The media pounced on the release of a survey yesterday showing that, while more than half of the companies polled predicted a global flu epidemic within the next two years and two-thirds said it would disrupt their businesses and cause social unrest, more than two-thirds said they simply weren’t prepared. Amazingly, one-third of the executives surveyed said no one in their company had been appointed to plan for a pandemic. And another one-quarter couldn’t or wouldn’t answer the "preparation" question.
These seemingly shocking findings come as no surprise to me whatsoever. We’ve surveyed corporate executives several times since 9/11 to determine their crisis preparedness, and gotten identical results to the one released yesterday.
For whatever reason, Corporate America cops an "it won’t happen to me" attitude when it comes to crisis preparedness. Whether it’s a cyber intrusion, a terrorist attack, a hostage taking situation, a cave-in or a flu epidemic, many corporate executives see no evil, hear no evil and speak no evil.
When one considers the tremendous business disruption that a major calamity such as a flu epidemic might cause, it boggles the mind to think that some of the best-known, best-managed, brands in America are asleep at the wheel.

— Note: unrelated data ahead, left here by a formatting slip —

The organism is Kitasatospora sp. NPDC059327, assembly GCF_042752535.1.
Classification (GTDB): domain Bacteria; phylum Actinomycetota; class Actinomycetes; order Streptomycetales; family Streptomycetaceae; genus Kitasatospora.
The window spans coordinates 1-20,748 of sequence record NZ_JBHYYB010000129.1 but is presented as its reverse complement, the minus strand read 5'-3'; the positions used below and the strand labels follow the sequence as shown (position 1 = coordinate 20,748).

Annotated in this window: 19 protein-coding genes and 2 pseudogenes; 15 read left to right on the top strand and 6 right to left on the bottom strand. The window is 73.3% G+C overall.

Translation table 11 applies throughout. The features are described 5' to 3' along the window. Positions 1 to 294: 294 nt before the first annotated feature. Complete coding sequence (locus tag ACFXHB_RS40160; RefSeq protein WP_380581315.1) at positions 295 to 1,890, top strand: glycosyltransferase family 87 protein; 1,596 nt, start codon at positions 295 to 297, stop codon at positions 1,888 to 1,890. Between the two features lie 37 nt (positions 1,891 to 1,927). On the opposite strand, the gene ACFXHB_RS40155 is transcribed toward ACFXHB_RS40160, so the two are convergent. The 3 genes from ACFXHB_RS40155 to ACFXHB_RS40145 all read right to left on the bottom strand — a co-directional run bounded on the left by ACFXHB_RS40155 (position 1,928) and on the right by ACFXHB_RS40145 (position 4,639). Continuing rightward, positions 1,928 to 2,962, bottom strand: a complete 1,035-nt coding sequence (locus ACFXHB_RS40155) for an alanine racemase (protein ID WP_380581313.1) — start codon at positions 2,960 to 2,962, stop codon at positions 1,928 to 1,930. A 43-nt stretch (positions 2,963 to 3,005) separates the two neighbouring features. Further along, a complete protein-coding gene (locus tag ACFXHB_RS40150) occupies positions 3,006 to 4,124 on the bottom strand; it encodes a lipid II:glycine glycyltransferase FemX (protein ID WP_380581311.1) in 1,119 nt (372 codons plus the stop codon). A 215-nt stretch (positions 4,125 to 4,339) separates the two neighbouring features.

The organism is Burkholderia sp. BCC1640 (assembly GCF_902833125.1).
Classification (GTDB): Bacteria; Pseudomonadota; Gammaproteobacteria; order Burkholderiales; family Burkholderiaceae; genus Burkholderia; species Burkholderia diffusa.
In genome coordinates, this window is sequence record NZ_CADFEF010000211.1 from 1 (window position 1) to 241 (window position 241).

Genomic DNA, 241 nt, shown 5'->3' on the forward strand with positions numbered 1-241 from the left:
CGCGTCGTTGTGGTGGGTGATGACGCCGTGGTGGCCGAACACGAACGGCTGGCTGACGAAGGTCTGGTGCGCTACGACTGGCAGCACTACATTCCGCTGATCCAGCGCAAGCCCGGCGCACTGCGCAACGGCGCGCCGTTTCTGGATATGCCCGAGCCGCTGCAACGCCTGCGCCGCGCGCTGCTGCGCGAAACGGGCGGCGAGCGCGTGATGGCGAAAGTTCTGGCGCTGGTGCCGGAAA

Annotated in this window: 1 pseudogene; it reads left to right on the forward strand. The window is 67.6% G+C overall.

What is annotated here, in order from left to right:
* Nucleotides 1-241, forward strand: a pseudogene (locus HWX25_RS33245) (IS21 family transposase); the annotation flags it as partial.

When I think about the relatively low-cost of a crisis simulation program, I’m reminded of the guy on the classic muffler parts TV spot who warned motorists, "You can pay me now or pay me later," with the implication being that the "pay me later" part would be horrific.
Corporate America should invest a modest amount of money now to simulate how they would respond to a mega crisis like a pandemic in the near future. Crisis preparedness is so smart in so many ways: it imparts caring to the workforce, it demonstrates corporate social responsibility to the community and it communicates smart business management to the Street.
So wake up, Corporate America. The company you save may be your own.
Hat tip to Tucker Greco for sending me the survey.